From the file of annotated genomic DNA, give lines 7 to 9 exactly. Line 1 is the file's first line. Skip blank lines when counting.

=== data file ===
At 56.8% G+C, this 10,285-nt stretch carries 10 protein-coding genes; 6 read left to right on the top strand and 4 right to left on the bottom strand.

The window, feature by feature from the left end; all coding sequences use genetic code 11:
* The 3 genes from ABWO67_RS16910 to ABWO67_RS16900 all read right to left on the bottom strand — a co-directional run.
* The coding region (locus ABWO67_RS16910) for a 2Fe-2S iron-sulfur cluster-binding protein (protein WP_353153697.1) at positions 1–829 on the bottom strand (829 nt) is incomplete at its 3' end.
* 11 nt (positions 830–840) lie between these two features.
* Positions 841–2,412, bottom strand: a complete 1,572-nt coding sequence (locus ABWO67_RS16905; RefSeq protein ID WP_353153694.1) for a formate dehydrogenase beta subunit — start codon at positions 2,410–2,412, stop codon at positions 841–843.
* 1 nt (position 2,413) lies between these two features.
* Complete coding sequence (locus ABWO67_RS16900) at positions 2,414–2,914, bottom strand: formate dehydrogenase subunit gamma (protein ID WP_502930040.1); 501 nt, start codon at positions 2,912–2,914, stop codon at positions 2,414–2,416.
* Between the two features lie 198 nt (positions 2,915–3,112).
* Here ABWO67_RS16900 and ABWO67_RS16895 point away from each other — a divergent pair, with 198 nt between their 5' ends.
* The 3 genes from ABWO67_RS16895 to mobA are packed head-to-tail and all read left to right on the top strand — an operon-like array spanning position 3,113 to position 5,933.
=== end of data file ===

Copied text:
* 1 nt (position 2,413) lies between these two features.
* Complete coding sequence (locus ABWO67_RS16900) at positions 2,414–2,914, bottom strand: formate dehydrogenase subunit gamma (protein ID WP_502930040.1); 501 nt, start codon at positions 2,912–2,914, stop codon at positions 2,414–2,416.
* Between the two features lie 198 nt (positions 2,915–3,112).